Seed Packaging: what aspects to look out for to tell if the company is looking out for you the grower

Seed companies who are serious about selling good quality seeds that pass all the tests for storage and longevity in shelf life do not expose the seeds to sunlight. In other words seeds that are stored in unbreakable vessels within humidity controls, out of direct sunlight and sealed in temperature controlled material will be far likely to have better germination levels and seed vigour. The companies who expose their seeds to direct sunlight or allow the seeds to be seen in packets will be more prone to lower germination levels even when the seed is produced fresh and stored well before being packed.

Generally seed should have a 2-5 year shelf life from the time of production if all goes accordingly and if stored in cool shaded areas. It is important to be able to see this date the seed is made or packed as it is a prerequisite for all other industries to show a use by date for products. If Cannabis seed is to follow the rules set by the seed industry it must comply with certain basic requirements for a grower to know before purchasing.

Seed can be stored in a freezer and in an air tight contained to disallow humidity to infiltrate it…but it is advisable to only store seed in a freezer one time then in a fridge after that if the seed is still unused.

So buyer beware of any companies who have seed visible and hanging in shops without a batch number(that can be checked for a date) or a date packed printed on the back…especially in hotter climate countries. It is possible you are buying old seed stock (if no date is printed on it) as well as the possibility of buying dead seed since it may have been exposed to sunlight and heat inside the shop while it awaits the buyer. Seed packets should be kept in a cool environment with low humidity and it is advisable to keep sealed in a fridge if not in use. Sealed or resealable packaging is idea if you intend to use half a packet and store the other half.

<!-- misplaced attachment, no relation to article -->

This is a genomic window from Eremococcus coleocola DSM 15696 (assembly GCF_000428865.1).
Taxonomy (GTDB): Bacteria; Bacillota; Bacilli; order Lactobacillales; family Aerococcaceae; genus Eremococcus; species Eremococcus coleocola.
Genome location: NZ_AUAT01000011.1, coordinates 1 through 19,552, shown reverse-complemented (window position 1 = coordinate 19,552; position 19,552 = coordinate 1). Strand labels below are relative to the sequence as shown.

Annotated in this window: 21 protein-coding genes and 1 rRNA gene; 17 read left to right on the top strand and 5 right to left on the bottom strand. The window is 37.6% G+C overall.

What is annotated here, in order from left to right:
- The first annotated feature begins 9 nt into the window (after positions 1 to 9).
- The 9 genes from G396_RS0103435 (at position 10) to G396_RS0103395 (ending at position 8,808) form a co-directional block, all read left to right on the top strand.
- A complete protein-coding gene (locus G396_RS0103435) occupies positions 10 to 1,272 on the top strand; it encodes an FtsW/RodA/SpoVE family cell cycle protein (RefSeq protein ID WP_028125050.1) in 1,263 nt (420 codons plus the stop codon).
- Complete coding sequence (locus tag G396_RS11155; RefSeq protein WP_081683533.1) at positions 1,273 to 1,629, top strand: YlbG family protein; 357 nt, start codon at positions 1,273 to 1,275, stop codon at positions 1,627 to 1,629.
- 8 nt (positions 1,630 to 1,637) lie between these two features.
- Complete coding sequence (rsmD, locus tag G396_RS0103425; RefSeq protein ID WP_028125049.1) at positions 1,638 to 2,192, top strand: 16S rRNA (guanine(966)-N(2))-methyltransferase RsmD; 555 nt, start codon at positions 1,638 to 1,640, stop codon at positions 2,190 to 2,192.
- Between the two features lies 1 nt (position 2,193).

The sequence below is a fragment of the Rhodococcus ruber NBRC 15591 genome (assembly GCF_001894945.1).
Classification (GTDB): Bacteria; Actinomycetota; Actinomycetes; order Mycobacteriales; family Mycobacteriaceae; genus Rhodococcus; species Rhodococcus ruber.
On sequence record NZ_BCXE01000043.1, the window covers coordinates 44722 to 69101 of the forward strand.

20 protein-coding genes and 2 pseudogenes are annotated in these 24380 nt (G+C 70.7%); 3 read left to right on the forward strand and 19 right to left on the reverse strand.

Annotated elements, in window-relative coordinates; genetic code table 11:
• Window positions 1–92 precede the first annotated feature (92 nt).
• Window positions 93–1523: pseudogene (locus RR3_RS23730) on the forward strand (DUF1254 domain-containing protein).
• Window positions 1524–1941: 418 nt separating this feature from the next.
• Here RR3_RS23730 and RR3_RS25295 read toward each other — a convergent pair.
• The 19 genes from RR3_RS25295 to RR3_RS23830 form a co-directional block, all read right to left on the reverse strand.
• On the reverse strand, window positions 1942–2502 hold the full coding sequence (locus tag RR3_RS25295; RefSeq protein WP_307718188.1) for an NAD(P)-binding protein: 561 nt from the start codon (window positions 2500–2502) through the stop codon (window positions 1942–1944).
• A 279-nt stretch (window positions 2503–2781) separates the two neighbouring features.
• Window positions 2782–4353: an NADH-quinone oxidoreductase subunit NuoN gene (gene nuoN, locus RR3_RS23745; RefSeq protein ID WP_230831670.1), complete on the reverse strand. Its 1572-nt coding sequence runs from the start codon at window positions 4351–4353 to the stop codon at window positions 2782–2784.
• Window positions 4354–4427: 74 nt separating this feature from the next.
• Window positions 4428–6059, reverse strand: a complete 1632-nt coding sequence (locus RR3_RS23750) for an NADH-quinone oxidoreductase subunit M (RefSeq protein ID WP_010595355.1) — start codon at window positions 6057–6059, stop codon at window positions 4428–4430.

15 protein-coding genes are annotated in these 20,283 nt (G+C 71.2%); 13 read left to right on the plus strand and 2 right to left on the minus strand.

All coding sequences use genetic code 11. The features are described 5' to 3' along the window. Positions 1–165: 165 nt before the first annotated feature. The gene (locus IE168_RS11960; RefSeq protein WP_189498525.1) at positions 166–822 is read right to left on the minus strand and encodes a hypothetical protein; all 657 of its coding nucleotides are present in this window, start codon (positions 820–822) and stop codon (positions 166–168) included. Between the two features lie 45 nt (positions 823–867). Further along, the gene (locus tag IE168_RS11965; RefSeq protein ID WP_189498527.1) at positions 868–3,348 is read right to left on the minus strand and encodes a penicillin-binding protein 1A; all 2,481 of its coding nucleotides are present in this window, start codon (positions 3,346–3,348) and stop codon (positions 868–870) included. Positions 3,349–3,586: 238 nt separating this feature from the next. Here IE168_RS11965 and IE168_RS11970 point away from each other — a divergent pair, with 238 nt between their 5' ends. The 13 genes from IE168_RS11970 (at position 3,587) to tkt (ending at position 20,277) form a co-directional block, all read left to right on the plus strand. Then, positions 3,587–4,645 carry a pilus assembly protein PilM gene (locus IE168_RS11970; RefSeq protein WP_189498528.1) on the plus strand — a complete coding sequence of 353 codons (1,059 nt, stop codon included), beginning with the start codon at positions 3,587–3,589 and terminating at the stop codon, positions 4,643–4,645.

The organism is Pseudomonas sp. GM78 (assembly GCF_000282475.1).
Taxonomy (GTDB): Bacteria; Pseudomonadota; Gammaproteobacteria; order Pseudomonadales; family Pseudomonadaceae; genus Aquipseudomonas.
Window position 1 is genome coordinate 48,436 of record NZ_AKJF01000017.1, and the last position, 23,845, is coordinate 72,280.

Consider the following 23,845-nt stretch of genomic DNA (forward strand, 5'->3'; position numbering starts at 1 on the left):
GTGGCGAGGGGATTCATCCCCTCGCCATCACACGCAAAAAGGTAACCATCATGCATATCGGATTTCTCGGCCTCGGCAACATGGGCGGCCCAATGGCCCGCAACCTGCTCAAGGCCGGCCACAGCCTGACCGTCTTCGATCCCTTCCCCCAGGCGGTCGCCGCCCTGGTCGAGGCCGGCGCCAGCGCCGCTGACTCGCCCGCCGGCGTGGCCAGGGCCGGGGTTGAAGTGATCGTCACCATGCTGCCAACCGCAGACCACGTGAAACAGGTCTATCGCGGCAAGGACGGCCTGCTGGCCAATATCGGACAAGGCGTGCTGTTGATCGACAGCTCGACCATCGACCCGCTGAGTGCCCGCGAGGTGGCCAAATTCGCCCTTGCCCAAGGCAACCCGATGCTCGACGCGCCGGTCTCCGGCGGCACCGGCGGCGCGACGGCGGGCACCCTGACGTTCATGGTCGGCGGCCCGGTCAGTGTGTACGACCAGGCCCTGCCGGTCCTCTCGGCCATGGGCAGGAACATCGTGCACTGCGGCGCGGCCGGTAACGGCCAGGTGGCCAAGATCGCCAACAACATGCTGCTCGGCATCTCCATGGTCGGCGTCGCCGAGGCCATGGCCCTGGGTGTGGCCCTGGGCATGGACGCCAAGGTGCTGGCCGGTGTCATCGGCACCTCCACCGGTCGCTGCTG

Seed needs to be kept in sealed packets to avoid contamination from air borne pathogens. It is difficult to argue with a company if the seed is sold in sealed units and vacuum sealed in an aluminium foil zip lock just as the vegetable seed is sold in supermarkets. To claim a company made an error in seed storage and packaging can only be justified if the company does not vacuum seal the seed and keep it out of visibility to the sun.

Other important aspects of seed packaging to consider are indirect sunlight, heat extremities, temperatures, relative humidity, chemicals, X-rays, irradiation exposure, rollers in post office sorting points, time in transit, length of time held in stock, age at the time of planting. Many take for granted that seed will germinate no matter what, but all these facets will cause disturbing influences on the percentage germination and type of plant that will grow from compromised seed.

There are so many aspects to take into consideration in the seed industry and behind the scenes. A fancy and colourful seed packet may be a perfect distraction to the real point of purchase. But in the end `the proof is in the seed’ and once the grower decides to germinate the seed the answers will follow. It is therefore a big responsibility for a seed company to do testing and hygienic seed production and packaging to maintain the integrity of their product, and the time it can be used with success. The onus for the grower is to do their best to educate themselves on what constitutes a good seed company who will support their own products all the way through to harvest!

By: Shantibaba

From: Dolce Vita Magazine 39